Miami commissioners want to dissolve a landmark legal agreement that gave the city's homeless protection from undue police harassment.
For the second time in five years, the city wants to revisit the 1998 Pottinger vs. Miami settlement, which for two decades has defined the way city police can interact with the homeless. The settlement was the outcome after 5,000 homeless people and the American Civil Liberties Union sued the city contending the police practice of arresting the homeless for loitering was unconstitutional.
Under the agreement, which took a decade to reach, police cannot sweep the homeless off the street for minor offenses such as sleeping on sidewalks or littering. The idea is the homeless should not be arrested for offenses associated with unavoidable, life-sustaining activities, such as creating an open fire for cooking and blocking sidewalks to sleep. The agreement was tweaked in 2014 to remove some of the exceptions to account for added services.
Now downtown residents and commissioners want to completely undo the agreement, arguing the city has the capacity and wherewithal to humanely address the homelessness issue without limiting police action.
The ACLU and others disagree. But Miami commissioners voted unanimously Thursday to instruct the city's legal department to seek to dissolve the agreement, and if not, to modify it.
"We’re in a different world now," said Commissioner Ken Russell, whose district covers downtown. "At least it’s fair to have the discussion of whether it’s still necessary."
Russell and fellow commissioners argued the police no longer want to aggressively incarcerate Miami's homeless, maintaining that if police are allowed to remove people from the street, they can help those people obtain social services.
The city's assessment of its homeless outreach is not universally held. Miami has recently faced criticism for bi-weekly cleanups conducted by its Homeless Assistance Program, the team of city employees tasked with working with people living on the streets. An ACLU attorney and homeless advocate recently told the Miami New Times the city's actions have already violated Pottinger by trying to chase away the homeless and damaging their property.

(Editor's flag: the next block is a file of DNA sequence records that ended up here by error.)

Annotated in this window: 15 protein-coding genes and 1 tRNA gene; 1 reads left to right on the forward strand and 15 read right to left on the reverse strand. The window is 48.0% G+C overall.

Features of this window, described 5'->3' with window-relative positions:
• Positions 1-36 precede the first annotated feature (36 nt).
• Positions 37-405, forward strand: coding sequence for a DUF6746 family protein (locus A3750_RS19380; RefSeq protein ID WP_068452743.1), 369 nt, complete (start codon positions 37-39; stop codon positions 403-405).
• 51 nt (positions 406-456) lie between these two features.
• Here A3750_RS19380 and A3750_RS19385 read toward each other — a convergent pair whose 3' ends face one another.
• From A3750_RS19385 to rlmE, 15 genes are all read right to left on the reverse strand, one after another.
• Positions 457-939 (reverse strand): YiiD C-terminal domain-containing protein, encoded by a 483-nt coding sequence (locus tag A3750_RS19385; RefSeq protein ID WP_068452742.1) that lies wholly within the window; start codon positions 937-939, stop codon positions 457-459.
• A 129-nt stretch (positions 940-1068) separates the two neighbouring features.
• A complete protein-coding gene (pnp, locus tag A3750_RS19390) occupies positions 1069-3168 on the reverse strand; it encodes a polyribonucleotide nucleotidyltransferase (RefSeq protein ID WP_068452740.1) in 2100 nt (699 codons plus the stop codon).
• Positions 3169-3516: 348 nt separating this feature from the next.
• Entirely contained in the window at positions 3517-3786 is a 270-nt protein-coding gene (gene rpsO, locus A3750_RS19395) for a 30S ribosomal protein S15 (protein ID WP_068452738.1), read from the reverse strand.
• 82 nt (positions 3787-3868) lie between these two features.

At Thursday's commission meeting, downtown residents such as Cristina Palomo spoke in favor of doing away with or limiting the Pottinger agreement on the grounds that the public defecation problem associated with the homeless threatens to become a public health issue. They cited a recent outbreak of hepatitis A among San Diego's homeless population that officials blamed on poor sanitation.
"I believe that it's time to stop equating its modification with a disregard for or criminalization of individuals experiencing homelessness," Palomo said.
Stephen Dutton, a downtown resident whose husband was killed in an attack by a homeless man in 2016, told commissioners he believes most of the homeless who want help are receiving it. He said there are ways to convince people who insist on living on the street to seek help without harassing them.
"I think the majority of the persons we understand suffer from homelessness are being served," said Dutton. "Those that have agreed to go into shelters and agreed to go in and receive services are being helped."
Benjamin Waxman, the attorney volunteering for the ACLU, told the Miami Herald a conversation has begun with the city about concerns over the agreement. But Waxman reiterated recent complaints from the homeless in downtown and Overtown that city workers are going beyond what's permitted by Pottinger. He said the city seems to disregard the rights of the homeless.
"We’ve become aware of their campaign to harass homeless people, and to seize and destroy their property," he said.
If the mediation goes nowhere, the next step is to go back to federal district court.